• Assess the patient’s nutritional intake of calories, protein, minerals, and vitamins. Fatigue may be a symptom of protein-calorie malnutrition, vitamin deficiencies, or iron deficiencies.
  • Evaluate the patient’s sleep patterns for quality, quantity, time taken to fall asleep, and feeling upon awakening. Changes in the person’s sleep pattern may be a contributing factor in the development of fatigue.
  • Assess the patient’s usual level of exercise and physical activity. Both increased physical exertion and limited levels of exercise can contribute to fatigue.
  • Evaluate laboratory/diagnostic test results:
    • Blood glucose
    • Hemoglobin/hematocrit
    • BUN
    • Oxygen saturation, resting and with activity
    Changes in these physiological measures can be compared with other assessment data to understand possible causes of the patient’s fatigue.
  • Assess the patient’s expectations for fatigue relief, willingness to participate in strategies to reduce fatigue, and level of family and social support. The patient will need to be an active participant in planning, implementing, and evaluating therapeutic interventions to relieve fatigue. Social support will be necessary to help the patient implement changes to reduce fatigue.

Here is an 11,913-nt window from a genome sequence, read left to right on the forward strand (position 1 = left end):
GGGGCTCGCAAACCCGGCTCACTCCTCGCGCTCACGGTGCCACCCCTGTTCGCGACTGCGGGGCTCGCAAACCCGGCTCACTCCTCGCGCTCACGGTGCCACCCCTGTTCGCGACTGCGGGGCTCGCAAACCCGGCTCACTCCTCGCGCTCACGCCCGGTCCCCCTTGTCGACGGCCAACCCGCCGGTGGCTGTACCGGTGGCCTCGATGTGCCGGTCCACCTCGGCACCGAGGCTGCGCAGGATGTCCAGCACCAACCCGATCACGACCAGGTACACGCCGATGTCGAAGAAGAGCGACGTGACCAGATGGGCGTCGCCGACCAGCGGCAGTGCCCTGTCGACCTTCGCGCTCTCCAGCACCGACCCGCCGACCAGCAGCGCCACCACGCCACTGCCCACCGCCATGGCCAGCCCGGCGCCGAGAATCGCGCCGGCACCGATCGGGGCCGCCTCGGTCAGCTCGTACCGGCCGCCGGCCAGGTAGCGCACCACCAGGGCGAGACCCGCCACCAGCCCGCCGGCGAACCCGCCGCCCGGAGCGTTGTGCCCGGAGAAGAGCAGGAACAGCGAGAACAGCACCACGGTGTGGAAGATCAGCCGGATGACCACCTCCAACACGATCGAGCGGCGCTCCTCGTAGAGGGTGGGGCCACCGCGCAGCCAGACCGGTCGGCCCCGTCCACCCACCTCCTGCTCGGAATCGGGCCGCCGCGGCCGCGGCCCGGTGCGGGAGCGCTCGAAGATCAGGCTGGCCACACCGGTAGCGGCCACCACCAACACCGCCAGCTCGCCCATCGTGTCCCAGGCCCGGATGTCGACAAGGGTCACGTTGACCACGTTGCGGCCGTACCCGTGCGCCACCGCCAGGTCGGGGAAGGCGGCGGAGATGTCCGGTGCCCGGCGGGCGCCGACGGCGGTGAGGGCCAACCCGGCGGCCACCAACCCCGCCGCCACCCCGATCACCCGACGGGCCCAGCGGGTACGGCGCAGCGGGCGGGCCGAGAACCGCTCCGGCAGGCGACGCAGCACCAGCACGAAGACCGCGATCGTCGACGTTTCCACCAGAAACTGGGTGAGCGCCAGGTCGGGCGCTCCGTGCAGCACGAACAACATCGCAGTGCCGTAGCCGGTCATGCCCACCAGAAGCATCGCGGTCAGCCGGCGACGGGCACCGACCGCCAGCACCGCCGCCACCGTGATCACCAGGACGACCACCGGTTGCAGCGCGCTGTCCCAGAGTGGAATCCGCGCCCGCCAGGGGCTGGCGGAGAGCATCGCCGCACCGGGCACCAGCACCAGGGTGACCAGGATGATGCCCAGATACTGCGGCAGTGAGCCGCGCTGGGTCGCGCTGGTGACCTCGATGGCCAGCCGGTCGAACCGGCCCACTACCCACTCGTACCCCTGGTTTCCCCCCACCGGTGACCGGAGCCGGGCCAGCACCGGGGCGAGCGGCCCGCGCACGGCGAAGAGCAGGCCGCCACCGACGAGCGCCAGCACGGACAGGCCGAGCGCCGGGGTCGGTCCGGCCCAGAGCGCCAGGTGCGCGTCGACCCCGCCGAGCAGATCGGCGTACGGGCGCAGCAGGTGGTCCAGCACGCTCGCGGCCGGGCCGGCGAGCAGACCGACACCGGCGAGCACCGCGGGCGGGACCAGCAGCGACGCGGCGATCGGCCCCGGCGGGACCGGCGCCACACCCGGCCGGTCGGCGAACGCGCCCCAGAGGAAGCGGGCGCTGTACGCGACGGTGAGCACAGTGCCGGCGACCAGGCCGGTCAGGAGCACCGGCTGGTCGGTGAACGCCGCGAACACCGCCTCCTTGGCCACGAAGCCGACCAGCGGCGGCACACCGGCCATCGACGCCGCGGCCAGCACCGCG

Therapeutic Interventions
  • Encourage the patient to keep a 24-hour fatigue/activity log for at least 1 week. Recognizing relationships between specific activities and levels of fatigue can help the patient identify excessive energy expenditure. The log may indicate times of day when the person feels the least fatigued. This information can help the patient make decisions about arranging his or her activities to take advantage of periods of high energy levels.
  • Assist the patient to develop a schedule for daily activity and rest. A plan that balances periods of activity with periods of rest can help the patient complete desired activities without adding to levels of fatigue.
  • Refer the patient to an occupational therapist. The occupational therapist can provide the patient with assistive devices and teach the patient energy conservation techniques.
  • Encourage the patient to use assistive devices for ADLs and IADLs:
    • Long-handled sponge for bathing
    • Long shoehorn
    • Sock-puller